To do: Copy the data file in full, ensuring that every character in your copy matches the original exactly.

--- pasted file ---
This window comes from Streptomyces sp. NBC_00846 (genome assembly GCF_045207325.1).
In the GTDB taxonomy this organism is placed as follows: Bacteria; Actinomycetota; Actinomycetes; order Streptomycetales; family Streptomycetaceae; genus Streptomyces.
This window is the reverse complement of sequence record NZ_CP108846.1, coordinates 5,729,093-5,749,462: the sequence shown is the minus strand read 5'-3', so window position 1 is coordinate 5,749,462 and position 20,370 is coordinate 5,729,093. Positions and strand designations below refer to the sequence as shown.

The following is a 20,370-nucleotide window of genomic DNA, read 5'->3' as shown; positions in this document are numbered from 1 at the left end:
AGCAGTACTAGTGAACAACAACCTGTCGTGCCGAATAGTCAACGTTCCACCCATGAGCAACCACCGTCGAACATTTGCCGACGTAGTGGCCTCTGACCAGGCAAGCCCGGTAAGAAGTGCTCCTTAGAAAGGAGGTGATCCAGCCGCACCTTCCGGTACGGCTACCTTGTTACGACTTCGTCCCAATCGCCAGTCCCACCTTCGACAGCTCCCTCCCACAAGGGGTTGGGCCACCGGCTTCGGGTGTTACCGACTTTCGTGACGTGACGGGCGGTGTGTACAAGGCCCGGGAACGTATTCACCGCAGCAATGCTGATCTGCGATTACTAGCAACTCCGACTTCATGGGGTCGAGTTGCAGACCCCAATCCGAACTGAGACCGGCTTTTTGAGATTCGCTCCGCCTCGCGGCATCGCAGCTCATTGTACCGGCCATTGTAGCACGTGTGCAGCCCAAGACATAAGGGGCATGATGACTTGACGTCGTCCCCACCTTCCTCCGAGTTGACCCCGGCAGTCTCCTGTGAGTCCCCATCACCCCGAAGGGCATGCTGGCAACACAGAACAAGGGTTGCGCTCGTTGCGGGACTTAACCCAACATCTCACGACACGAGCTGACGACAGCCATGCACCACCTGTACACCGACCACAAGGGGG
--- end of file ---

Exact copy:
This window comes from Streptomyces sp. NBC_00846 (genome assembly GCF_045207325.1).
In the GTDB taxonomy this organism is placed as follows: Bacteria; Actinomycetota; Actinomycetes; order Streptomycetales; family Streptomycetaceae; genus Streptomyces.
This window is the reverse complement of sequence record NZ_CP108846.1, coordinates 5,729,093-5,749,462: the sequence shown is the minus strand read 5'-3', so window position 1 is coordinate 5,749,462 and position 20,370 is coordinate 5,729,093. Positions and strand designations below refer to the sequence as shown.

The following is a 20,370-nucleotide window of genomic DNA, read 5'->3' as shown; positions in this document are numbered from 1 at the left end:
AGCAGTACTAGTGAACAACAACCTGTCGTGCCGAATAGTCAACGTTCCACCCATGAGCAACCACCGTCGAACATTTGCCGACGTAGTGGCCTCTGACCAGGCAAGCCCGGTAAGAAGTGCTCCTTAGAAAGGAGGTGATCCAGCCGCACCTTCCGGTACGGCTACCTTGTTACGACTTCGTCCCAATCGCCAGTCCCACCTTCGACAGCTCCCTCCCACAAGGGGTTGGGCCACCGGCTTCGGGTGTTACCGACTTTCGTGACGTGACGGGCGGTGTGTACAAGGCCCGGGAACGTATTCACCGCAGCAATGCTGATCTGCGATTACTAGCAACTCCGACTTCATGGGGTCGAGTTGCAGACCCCAATCCGAACTGAGACCGGCTTTTTGAGATTCGCTCCGCCTCGCGGCATCGCAGCTCATTGTACCGGCCATTGTAGCACGTGTGCAGCCCAAGACATAAGGGGCATGATGACTTGACGTCGTCCCCACCTTCCTCCGAGTTGACCCCGGCAGTCTCCTGTGAGTCCCCATCACCCCGAAGGGCATGCTGGCAACACAGAACAAGGGTTGCGCTCGTTGCGGGACTTAACCCAACATCTCACGACACGAGCTGACGACAGCCATGCACCACCTGTACACCGACCACAAGGGGG